Scams Plague the Internet from the April 2000 Actrix Newsletter

Based on an article by Tom Stein and published in The San Francisco Chronicle 7 September 1999.

Bill Banks, a 42-year-old financial planner from New Jersey, was in the market for a new set of golf clubs. Like many of today's wired consumers, he jumped onto the Internet to check out the best deals. He now wishes he hadn't.

Banks' foray led him to a small Internet company called Gary Player Direct Inc., named after the famous golf pro. Impressed with the look of the Web site and the Gary Player name, Banks placed a credit card order for $719 in April.

The clubs arrived a few weeks later, but after testing them out at his local golf course, Banks decided they weren't for him. The company had promised a 60-day money-back guarantee, so he shipped the clubs back and waited for his Visa statement to be credited. Four months later, he's still waiting -- and fuming.

"I've phoned their customer service number countless times, but mostly I've just been hung up on or disconnected," he said. "If this was a traditional retailer, I could go to the shop and stand in front of them and demand satisfaction," he said. "But in cyberspace, I feel I don't have any control."

The number of online fraud complaints leaped from 1,280 in 1997 to 7,752 last year, according to the Internet Fraud Watch, a consumer watchdog group in Washington. Susan Grant, who directs the organisation, expects to tally well over 10,000 complaints this year.

A number of consumer groups, such as the Internet Fraud Watch and Better Business Bureau Online, are popping up to educate the public about the perils of conducting business in cyberspace. For the most part, these groups believe in the power of the Internet and the convenience it offers consumers. They just want to make sure people are aware of the risks and take the proper precautions.

One piece of advice is to question out-of- this-world claims made on Web sites. "If it's too good to be true, it probably is," said Pat Wallace, president of the Bay Area chapter of the Better Business Bureau, based in Oakland.

The most flagrant piece of Internet fraud Wallace has encountered was a Web page hosted by a fly-by-night company called National Research Inc. The site was offering 12,000 free computers and all consumers had to do to receive one was send $20 to a certain post office box in Muskegan, Michigan.

"This was a pure scam," said Wallace. "They were cashing $20 cheques from anyone they could, and then they dropped off the face of the Earth."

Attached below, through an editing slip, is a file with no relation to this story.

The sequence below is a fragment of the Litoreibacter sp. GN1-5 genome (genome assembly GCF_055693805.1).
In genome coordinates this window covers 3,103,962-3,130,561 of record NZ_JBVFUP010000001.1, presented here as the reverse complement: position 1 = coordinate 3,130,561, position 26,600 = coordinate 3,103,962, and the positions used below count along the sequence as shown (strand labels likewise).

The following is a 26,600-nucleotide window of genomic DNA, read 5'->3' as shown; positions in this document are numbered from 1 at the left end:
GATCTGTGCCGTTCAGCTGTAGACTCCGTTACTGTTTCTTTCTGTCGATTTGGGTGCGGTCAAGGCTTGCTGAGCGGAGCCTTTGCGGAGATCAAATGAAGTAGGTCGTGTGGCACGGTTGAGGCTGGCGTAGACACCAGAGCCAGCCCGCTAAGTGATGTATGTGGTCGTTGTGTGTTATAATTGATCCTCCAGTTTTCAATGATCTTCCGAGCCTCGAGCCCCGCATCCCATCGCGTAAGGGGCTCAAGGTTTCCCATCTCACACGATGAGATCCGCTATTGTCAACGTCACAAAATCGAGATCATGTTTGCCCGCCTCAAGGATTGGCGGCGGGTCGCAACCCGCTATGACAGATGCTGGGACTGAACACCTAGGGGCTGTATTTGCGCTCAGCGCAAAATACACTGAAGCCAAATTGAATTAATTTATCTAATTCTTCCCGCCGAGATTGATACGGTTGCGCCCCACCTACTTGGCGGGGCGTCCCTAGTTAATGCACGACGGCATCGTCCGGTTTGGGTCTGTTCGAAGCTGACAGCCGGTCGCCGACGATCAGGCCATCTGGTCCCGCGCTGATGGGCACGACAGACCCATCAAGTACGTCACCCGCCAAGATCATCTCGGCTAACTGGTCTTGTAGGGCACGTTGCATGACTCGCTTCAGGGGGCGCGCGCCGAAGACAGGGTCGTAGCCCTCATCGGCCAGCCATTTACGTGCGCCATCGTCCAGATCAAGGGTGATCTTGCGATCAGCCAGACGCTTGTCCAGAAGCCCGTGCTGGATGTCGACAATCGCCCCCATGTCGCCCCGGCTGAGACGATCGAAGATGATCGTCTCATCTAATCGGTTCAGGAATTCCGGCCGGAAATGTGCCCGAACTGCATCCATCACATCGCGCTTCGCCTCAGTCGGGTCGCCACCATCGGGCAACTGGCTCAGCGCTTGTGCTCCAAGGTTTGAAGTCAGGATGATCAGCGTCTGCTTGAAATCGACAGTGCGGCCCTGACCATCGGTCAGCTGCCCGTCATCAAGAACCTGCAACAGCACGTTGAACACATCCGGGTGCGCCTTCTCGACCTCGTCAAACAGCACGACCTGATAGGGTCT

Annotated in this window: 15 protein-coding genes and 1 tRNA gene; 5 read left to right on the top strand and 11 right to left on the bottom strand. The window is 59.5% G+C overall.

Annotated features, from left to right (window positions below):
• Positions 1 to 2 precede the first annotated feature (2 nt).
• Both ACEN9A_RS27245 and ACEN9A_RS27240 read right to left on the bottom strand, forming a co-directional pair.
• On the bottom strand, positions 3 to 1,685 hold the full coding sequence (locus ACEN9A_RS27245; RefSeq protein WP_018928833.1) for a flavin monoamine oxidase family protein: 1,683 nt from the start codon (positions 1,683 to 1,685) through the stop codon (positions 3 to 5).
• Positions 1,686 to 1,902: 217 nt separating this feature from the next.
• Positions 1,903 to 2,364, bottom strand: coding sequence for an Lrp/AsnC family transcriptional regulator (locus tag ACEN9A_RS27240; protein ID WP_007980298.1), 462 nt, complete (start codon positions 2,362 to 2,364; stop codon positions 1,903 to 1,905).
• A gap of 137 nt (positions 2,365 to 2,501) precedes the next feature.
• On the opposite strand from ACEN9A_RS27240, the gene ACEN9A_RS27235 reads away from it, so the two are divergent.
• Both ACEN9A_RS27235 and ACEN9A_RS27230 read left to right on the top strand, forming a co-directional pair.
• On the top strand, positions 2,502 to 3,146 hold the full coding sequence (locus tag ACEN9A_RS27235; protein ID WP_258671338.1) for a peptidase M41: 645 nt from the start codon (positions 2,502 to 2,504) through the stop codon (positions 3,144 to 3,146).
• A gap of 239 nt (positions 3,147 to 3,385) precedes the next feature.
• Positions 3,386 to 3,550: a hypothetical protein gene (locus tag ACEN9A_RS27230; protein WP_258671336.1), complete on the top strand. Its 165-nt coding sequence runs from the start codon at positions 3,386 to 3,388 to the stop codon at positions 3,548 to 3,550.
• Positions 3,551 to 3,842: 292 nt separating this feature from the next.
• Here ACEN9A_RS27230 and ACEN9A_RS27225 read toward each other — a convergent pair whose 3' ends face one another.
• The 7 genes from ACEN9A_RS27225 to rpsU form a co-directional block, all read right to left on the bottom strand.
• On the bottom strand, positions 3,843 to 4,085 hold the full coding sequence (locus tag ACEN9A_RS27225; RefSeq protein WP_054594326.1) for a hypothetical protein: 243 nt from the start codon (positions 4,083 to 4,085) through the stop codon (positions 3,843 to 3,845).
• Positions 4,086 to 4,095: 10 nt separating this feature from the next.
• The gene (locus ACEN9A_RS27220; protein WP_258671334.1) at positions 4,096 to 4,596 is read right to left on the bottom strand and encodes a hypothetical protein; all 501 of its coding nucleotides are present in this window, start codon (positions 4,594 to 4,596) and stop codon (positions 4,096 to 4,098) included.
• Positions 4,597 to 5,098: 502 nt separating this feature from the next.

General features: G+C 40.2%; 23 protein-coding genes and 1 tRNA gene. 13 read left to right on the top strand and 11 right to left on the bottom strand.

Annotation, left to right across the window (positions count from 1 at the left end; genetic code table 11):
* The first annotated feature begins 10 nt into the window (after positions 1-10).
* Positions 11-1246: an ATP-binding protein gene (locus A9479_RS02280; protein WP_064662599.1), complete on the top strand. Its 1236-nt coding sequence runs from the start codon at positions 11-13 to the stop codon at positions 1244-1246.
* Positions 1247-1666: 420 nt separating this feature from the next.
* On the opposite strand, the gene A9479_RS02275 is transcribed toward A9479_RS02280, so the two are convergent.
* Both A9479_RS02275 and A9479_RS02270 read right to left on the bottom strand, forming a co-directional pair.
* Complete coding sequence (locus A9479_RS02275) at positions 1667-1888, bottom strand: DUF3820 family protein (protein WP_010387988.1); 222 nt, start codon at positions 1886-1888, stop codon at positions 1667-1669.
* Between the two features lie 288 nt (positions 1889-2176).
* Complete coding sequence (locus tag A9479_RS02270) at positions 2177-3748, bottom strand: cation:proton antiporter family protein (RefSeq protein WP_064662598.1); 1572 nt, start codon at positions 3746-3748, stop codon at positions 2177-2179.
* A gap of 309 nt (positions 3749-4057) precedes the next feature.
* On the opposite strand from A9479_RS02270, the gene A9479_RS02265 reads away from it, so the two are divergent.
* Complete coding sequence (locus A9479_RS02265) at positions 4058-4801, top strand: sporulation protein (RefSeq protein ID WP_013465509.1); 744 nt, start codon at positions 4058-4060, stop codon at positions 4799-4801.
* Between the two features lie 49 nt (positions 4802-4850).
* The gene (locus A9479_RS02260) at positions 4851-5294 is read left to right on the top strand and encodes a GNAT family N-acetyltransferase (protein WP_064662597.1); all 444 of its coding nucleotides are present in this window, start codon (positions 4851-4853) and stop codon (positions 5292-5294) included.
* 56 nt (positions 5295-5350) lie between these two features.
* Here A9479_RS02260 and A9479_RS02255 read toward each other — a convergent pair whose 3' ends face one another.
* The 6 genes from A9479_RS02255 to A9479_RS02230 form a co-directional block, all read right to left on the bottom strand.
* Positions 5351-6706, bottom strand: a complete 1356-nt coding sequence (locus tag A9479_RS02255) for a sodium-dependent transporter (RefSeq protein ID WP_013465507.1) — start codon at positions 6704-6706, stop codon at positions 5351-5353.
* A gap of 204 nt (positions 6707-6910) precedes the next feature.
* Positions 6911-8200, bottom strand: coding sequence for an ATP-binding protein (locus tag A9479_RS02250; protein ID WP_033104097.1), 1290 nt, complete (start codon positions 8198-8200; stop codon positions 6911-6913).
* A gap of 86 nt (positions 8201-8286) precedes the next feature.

Cash and cheques are the worst way to purchase goods and services over the Internet, according to experts. Cash, checks or money orders don't offer the same protection that a credit card does. Once a cheque or money order is cashed, there is little to no chance of restitution. Credit cards [make] up a minuscule 8 percent of all fraudulent transactions, while cheques and money orders made up 38 percent and 33 percent, respectively.

In an effort to make Internet shopping less risky for consumers, the BBB (Better Business Bureau Online) two years ago unveiled an online reliability program. As part of the program, a representative from the agency visits each company, no matter how big or small, at its place of business to determine whether it can indeed deliver on what it promises on the web site.

"We need to meet the people and ascertain the company has a real physical presence, and is not just a bunch of screens," said Steve Salter, project director for BBBOnLine.

So far 3,700 companies, such as Lands End, Staples, eBay and CDNow have received the seal of approval, while several hundred others have been turned down.

  • Do business with companies you already know and trust.
  • Don't judge reliability by how nice or flashy a Web site may seem.
  • Look for the company's physical location, including the mailing address and phone number.
  • Determine the level of the company's security measures and privacy policies before submitting credit card or personal information.
  • Be extra cautious about deals that seem too good to be true.
  • Pay by credit card, not cash or cheque.
  • Print out a copy of your order and confirmation number for your records.
  • Know your rights. The same laws that protect you when you shop by phone or mail apply when you shop in cyberspace.